Xian rests in Shaanxi province and is one of the oldest settled parts of China. The city became world-famous when local farmers discovered remnants of the Terracotta Army when digging a well in 1974. There are thought to be over 8,000 of these life-size warriors and horses in battle formation, with each figure differing in facial features and expressions, and the Terracotta Army has become one of China’s most important attractions. Xian itself retains much of its historic character and is laid out in a grid within large city walls. Over 2000 years the city has seen the rise and fall of many Chinese dynasties, the most influential of which were the Tang. It was in the Tang dynasty from the 6th century Xian became a melting pot of courtiers, foreign traders, craftsmen, entertainers and soldiers.
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Top things to do in Xian
Explore ancient Xian
The ancient city of Xian is one of the oldest in China, and can trace its origins as a settlement to the Han dynasty (206-220BC). A good place to start an exploration of the city is at the city walls, which form a circumference of 14km with a gateway and watchtowers on each side. Most sections of the wall have been restored or even rebuilt and it stands at 12 metres high. By visiting the wall early in the morning, between 6am and 8am, you will be able to see the residents of Xian congregate to practise tai chi and enjoy dancing and music, a charming facet of Chinese culture and a wonderful way to get a taste of Chinese life and authentic customs. In the centre of the walled city, the bell in the Bell Tower was sounded at dawn when the city gates were opened, and the drum in the nearby Drum Tower at dusk when the gates closed. The renovated bell tower, dating from 1384, was moved to its present site in 1582 where it is now encircled by the downtown shopping and commercial centre. Near the Drum Tower is the Muslim quarter of Huajue Xiang, home to the old houses and narrow lanes of Xian's Muslim, or Hui, community. Islam has been the most enduring of all faiths in Xian. It was first introduced by Arab merchants during the Tang dynasty, and flourished during the Yuan (1279-1368). The Great Mosque survived the Cultural Revolution virtually unscathed and remains an outstanding Chinese re-interpretation of an Islamic place of worship.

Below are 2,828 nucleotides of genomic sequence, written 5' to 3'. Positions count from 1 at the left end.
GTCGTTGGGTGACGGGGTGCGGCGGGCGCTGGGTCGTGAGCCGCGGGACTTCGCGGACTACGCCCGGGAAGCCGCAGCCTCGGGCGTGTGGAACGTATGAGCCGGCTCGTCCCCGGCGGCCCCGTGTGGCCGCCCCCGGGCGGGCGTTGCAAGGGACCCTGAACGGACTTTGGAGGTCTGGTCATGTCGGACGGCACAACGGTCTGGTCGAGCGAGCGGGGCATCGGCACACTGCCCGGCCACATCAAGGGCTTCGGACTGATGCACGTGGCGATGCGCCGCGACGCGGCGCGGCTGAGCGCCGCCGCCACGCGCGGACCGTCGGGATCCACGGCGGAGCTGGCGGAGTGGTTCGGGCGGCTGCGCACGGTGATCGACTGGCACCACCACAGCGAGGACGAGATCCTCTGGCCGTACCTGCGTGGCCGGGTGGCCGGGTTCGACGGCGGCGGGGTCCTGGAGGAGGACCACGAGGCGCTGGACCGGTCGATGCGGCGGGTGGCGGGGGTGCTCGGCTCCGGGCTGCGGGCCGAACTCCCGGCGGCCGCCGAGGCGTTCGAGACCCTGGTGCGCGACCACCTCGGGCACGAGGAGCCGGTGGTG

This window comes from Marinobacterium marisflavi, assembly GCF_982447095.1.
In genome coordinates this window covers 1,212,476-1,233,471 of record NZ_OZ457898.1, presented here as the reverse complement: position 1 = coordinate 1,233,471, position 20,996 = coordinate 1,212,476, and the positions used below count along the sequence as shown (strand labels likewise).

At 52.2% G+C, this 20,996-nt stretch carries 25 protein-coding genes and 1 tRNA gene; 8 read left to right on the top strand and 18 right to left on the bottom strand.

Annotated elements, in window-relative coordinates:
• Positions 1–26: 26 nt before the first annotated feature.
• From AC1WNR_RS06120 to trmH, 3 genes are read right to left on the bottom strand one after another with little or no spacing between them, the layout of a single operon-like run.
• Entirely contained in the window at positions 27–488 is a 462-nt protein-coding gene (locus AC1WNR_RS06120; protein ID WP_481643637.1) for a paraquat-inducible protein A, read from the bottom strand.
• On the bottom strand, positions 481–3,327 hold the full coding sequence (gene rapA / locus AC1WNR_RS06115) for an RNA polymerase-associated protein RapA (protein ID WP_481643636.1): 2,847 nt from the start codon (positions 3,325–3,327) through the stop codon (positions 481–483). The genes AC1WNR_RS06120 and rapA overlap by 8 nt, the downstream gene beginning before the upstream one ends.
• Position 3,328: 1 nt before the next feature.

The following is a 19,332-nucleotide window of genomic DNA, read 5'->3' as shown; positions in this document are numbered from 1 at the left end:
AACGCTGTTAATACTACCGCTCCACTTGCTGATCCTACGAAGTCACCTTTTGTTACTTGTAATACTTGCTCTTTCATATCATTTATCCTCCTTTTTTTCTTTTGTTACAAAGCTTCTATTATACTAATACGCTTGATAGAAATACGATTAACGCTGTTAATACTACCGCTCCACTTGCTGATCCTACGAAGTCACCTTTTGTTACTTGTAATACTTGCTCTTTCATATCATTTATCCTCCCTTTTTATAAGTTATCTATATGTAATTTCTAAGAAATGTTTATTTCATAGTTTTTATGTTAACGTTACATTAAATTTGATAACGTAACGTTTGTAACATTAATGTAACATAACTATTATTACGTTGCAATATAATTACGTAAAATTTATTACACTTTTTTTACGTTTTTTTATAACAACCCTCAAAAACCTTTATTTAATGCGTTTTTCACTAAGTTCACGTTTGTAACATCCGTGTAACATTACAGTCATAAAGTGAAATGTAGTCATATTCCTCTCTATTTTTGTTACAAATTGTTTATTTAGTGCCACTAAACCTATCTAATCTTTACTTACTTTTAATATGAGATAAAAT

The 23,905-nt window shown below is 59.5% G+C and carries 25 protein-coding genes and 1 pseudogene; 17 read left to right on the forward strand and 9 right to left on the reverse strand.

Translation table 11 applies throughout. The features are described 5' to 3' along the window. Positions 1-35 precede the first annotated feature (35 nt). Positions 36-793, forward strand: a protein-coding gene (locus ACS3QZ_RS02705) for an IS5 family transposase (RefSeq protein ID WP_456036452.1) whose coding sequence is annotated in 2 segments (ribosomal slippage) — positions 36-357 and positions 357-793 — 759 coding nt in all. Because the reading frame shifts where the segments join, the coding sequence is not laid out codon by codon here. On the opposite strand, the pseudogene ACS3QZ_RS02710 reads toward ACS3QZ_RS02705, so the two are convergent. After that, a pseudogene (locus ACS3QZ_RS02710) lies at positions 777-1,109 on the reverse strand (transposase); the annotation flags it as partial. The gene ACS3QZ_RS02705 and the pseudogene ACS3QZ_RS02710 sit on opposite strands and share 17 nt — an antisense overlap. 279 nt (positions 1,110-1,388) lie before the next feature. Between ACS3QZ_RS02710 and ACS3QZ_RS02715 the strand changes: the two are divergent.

The Terracotta Warriors
In 1974 a peasant digging a well came upon what now stands as one of the main attractions in China and one of the most important archaeological finds of the 20th century. An army of thousands of life-sized warriors and their horses in battle formation, which were buried for 2000 years, stand guard over the tomb of Emperor Qin Shi-Huang. The figures were buried with artefacts and weapons of the day and every figure differs in facial features and expressions. The dig is still in progress, as it is believed that the site is part of an even larger army still buried underground.
Visit the Great Wild Goose Pagoda
The Great Wild Goose Pagoda is one of the few remaining Buddhist pagodas from the Tang dynasty, dating from 648AD. Since this date it has been renovated and extended, and now stands at 65 metres high. There are wide ranging views of the city and countryside from the top. The pagoda is part of the Da Cien temple complex, a well-preserved collection of Buddhist temples, pagodas, halls and towers. Surrounding the Great Wild Goose Pagoda are various gardens, squares and fountains to explore.
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